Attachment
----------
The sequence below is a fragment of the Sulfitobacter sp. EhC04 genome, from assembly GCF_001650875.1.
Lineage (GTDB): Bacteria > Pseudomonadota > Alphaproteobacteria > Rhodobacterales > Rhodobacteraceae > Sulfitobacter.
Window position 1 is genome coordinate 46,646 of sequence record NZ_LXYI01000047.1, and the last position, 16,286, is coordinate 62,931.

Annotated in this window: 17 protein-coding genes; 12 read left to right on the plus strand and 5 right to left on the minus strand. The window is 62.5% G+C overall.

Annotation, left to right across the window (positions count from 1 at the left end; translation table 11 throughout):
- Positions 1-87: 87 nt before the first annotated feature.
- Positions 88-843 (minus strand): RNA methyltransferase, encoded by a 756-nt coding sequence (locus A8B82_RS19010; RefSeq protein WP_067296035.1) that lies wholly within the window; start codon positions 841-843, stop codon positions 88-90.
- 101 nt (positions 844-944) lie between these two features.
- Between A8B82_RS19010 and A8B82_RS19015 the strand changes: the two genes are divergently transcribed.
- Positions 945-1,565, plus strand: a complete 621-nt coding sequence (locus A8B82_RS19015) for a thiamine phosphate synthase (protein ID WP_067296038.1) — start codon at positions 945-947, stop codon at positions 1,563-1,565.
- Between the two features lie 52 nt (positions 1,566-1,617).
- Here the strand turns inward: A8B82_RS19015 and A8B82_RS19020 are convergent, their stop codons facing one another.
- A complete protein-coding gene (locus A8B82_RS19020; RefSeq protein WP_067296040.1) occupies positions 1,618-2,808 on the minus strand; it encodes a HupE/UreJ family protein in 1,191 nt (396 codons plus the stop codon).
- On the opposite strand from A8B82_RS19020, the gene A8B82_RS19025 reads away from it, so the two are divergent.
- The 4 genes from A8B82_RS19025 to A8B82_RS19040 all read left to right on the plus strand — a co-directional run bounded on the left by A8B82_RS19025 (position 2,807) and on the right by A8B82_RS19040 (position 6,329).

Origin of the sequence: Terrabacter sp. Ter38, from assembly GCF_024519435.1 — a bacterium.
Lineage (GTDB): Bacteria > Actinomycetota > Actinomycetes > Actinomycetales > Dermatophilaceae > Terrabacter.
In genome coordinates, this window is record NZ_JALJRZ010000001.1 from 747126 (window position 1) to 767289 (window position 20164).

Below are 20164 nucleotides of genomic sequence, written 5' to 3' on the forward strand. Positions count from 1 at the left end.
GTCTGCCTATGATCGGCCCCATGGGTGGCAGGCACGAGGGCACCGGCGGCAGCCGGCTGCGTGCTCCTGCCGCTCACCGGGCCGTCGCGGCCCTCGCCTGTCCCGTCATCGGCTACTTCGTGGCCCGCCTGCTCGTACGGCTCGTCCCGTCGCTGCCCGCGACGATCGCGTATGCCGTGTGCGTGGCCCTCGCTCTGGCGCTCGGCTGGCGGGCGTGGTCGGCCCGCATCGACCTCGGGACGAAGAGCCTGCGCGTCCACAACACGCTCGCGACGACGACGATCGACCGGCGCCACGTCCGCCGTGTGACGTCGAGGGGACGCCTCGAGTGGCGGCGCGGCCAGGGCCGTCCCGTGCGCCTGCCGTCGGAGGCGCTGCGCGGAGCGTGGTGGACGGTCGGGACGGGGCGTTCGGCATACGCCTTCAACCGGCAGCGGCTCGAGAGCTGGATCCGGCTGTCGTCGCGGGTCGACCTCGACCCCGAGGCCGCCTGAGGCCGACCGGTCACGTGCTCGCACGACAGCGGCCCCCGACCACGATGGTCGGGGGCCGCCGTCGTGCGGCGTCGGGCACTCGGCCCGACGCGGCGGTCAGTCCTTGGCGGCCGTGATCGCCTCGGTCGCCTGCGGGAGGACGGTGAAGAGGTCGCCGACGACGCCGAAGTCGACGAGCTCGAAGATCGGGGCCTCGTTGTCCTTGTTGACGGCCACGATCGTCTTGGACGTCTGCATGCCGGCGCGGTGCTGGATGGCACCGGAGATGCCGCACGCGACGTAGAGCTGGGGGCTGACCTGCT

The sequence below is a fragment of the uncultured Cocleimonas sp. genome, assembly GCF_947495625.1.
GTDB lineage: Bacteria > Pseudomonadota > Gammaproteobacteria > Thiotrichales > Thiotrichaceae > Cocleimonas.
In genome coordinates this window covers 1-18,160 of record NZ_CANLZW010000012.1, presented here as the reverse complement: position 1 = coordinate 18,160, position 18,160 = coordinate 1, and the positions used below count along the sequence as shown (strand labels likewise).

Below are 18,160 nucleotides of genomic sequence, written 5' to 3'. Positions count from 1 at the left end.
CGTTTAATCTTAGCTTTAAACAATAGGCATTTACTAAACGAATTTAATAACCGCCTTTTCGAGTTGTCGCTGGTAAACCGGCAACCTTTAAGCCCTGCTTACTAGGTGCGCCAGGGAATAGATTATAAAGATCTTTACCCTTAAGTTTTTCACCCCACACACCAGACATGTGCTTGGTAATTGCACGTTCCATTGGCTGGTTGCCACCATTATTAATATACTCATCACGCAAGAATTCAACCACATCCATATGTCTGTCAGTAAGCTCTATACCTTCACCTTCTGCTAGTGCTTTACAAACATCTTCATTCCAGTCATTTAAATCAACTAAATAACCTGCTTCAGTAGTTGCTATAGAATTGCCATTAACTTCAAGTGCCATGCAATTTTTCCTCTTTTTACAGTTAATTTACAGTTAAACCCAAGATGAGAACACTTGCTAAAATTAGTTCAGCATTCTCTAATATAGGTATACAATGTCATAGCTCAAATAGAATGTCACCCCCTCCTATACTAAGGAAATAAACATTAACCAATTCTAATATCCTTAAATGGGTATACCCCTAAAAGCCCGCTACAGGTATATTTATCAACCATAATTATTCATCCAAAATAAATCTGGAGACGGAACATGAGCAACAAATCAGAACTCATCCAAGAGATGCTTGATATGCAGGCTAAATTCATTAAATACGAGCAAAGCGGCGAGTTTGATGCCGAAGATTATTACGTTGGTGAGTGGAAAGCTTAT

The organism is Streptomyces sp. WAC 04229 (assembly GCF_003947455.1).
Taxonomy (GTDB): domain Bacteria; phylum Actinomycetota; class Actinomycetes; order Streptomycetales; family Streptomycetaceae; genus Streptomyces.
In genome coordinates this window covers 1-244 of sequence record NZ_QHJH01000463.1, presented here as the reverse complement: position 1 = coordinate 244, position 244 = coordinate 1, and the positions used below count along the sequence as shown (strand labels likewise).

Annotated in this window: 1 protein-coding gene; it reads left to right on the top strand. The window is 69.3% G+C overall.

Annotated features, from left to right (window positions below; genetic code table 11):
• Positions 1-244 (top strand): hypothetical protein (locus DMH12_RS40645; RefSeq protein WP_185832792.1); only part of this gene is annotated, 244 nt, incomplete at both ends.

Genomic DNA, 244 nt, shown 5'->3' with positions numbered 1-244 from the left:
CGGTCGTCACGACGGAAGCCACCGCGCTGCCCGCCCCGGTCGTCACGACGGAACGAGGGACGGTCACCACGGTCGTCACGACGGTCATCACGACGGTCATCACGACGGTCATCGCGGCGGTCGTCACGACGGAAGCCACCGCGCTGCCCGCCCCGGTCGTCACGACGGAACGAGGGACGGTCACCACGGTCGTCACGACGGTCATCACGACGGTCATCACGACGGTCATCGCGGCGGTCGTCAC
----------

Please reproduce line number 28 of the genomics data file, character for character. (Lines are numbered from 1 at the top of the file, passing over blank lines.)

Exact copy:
In genome coordinates this window covers 1-244 of sequence record NZ_QHJH01000463.1, presented here as the reverse complement: position 1 = coordinate 244, position 244 = coordinate 1, and the positions used below count along the sequence as shown (strand labels likewise).